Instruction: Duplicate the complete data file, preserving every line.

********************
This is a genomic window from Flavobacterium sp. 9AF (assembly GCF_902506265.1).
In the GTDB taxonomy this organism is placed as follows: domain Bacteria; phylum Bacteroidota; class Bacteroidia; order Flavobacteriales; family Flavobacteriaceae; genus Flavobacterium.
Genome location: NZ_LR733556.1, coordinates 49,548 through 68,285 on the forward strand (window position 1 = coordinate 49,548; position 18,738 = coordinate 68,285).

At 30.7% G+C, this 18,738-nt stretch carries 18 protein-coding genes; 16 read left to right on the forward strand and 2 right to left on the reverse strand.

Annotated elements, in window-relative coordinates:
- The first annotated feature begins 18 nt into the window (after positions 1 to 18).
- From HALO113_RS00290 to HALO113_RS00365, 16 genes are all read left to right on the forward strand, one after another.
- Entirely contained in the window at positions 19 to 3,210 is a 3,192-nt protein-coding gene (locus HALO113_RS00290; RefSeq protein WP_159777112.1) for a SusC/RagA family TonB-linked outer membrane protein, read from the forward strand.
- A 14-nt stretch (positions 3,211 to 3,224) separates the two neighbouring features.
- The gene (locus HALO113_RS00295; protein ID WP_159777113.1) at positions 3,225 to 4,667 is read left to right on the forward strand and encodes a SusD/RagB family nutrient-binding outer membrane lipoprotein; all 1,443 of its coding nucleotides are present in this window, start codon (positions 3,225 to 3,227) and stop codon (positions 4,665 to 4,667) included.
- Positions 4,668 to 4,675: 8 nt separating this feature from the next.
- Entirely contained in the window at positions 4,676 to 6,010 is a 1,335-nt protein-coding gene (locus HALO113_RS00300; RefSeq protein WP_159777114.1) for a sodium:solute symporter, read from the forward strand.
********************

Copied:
This is a genomic window from Flavobacterium sp. 9AF (assembly GCF_902506265.1).
In the GTDB taxonomy this organism is placed as follows: domain Bacteria; phylum Bacteroidota; class Bacteroidia; order Flavobacteriales; family Flavobacteriaceae; genus Flavobacterium.
Genome location: NZ_LR733556.1, coordinates 49,548 through 68,285 on the forward strand (window position 1 = coordinate 49,548; position 18,738 = coordinate 68,285).

At 30.7% G+C, this 18,738-nt stretch carries 18 protein-coding genes; 16 read left to right on the forward strand and 2 right to left on the reverse strand.

Annotated elements, in window-relative coordinates:
- The first annotated feature begins 18 nt into the window (after positions 1 to 18).
- From HALO113_RS00290 to HALO113_RS00365, 16 genes are all read left to right on the forward strand, one after another.
- Entirely contained in the window at positions 19 to 3,210 is a 3,192-nt protein-coding gene (locus HALO113_RS00290; RefSeq protein WP_159777112.1) for a SusC/RagA family TonB-linked outer membrane protein, read from the forward strand.
- A 14-nt stretch (positions 3,211 to 3,224) separates the two neighbouring features.
- The gene (locus HALO113_RS00295; protein ID WP_159777113.1) at positions 3,225 to 4,667 is read left to right on the forward strand and encodes a SusD/RagB family nutrient-binding outer membrane lipoprotein; all 1,443 of its coding nucleotides are present in this window, start codon (positions 3,225 to 3,227) and stop codon (positions 4,665 to 4,667) included.
- Positions 4,668 to 4,675: 8 nt separating this feature from the next.
- Entirely contained in the window at positions 4,676 to 6,010 is a 1,335-nt protein-coding gene (locus HALO113_RS00300; RefSeq protein WP_159777114.1) for a sodium:solute symporter, read from the forward strand.